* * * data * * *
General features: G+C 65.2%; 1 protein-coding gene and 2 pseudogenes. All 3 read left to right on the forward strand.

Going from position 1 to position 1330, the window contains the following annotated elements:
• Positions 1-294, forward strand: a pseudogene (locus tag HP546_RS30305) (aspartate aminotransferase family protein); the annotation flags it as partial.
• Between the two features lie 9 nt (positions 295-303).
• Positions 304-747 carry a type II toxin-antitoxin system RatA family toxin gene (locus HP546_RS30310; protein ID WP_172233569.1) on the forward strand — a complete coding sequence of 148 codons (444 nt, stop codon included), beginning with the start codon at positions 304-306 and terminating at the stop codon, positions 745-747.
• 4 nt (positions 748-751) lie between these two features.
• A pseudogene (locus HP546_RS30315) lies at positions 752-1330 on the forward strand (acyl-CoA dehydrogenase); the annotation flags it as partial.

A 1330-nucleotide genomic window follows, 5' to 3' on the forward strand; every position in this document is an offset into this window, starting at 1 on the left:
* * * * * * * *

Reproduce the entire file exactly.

General features: G+C 65.2%; 1 protein-coding gene and 2 pseudogenes. All 3 read left to right on the forward strand.

Going from position 1 to position 1330, the window contains the following annotated elements:
• Positions 1-294, forward strand: a pseudogene (locus tag HP546_RS30305) (aspartate aminotransferase family protein); the annotation flags it as partial.
• Between the two features lie 9 nt (positions 295-303).
• Positions 304-747 carry a type II toxin-antitoxin system RatA family toxin gene (locus HP546_RS30310; protein ID WP_172233569.1) on the forward strand — a complete coding sequence of 148 codons (444 nt, stop codon included), beginning with the start codon at positions 304-306 and terminating at the stop codon, positions 745-747.
• 4 nt (positions 748-751) lie between these two features.
• A pseudogene (locus HP546_RS30315) lies at positions 752-1330 on the forward strand (acyl-CoA dehydrogenase); the annotation flags it as partial.

A 1330-nucleotide genomic window follows, 5' to 3' on the forward strand; every position in this document is an offset into this window, starting at 1 on the left: